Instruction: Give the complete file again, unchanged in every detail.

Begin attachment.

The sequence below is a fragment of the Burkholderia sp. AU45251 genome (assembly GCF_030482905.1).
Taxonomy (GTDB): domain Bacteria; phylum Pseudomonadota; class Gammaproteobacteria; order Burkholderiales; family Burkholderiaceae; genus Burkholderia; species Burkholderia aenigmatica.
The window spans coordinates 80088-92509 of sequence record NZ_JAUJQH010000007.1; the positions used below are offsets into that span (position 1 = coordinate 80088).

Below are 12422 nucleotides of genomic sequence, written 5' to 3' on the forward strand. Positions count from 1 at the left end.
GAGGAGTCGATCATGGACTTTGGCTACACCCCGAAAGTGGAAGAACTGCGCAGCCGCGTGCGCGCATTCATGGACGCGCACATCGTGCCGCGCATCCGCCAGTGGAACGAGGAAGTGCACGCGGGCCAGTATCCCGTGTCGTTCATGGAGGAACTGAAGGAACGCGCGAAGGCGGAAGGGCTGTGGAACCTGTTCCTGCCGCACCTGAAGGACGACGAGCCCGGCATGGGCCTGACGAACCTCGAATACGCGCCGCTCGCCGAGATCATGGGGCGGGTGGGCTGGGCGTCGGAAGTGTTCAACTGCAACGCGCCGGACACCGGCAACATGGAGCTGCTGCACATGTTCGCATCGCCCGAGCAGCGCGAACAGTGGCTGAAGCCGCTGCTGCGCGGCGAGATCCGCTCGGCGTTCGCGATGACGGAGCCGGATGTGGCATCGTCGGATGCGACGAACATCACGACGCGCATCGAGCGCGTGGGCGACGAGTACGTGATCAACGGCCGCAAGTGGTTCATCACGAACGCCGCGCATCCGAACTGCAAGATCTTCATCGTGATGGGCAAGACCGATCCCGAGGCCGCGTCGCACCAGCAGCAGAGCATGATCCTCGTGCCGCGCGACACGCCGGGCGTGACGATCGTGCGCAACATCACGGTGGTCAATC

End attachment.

The sequence below is a fragment of the Burkholderia sp. AU45251 genome (assembly GCF_030482905.1).
Taxonomy (GTDB): domain Bacteria; phylum Pseudomonadota; class Gammaproteobacteria; order Burkholderiales; family Burkholderiaceae; genus Burkholderia; species Burkholderia aenigmatica.
The window spans coordinates 80088-92509 of sequence record NZ_JAUJQH010000007.1; the positions used below are offsets into that span (position 1 = coordinate 80088).

Below are 12422 nucleotides of genomic sequence, written 5' to 3' on the forward strand. Positions count from 1 at the left end.
GAGGAGTCGATCATGGACTTTGGCTACACCCCGAAAGTGGAAGAACTGCGCAGCCGCGTGCGCGCATTCATGGACGCGCACATCGTGCCGCGCATCCGCCAGTGGAACGAGGAAGTGCACGCGGGCCAGTATCCCGTGTCGTTCATGGAGGAACTGAAGGAACGCGCGAAGGCGGAAGGGCTGTGGAACCTGTTCCTGCCGCACCTGAAGGACGACGAGCCCGGCATGGGCCTGACGAACCTCGAATACGCGCCGCTCGCCGAGATCATGGGGCGGGTGGGCTGGGCGTCGGAAGTGTTCAACTGCAACGCGCCGGACACCGGCAACATGGAGCTGCTGCACATGTTCGCATCGCCCGAGCAGCGCGAACAGTGGCTGAAGCCGCTGCTGCGCGGCGAGATCCGCTCGGCGTTCGCGATGACGGAGCCGGATGTGGCATCGTCGGATGCGACGAACATCACGACGCGCATCGAGCGCGTGGGCGACGAGTACGTGATCAACGGCCGCAAGTGGTTCATCACGAACGCCGCGCATCCGAACTGCAAGATCTTCATCGTGATGGGCAAGACCGATCCCGAGGCCGCGTCGCACCAGCAGCAGAGCATGATCCTCGTGCCGCGCGACACGCCGGGCGTGACGATCGTGCGCAACATCACGGTGGTCAATC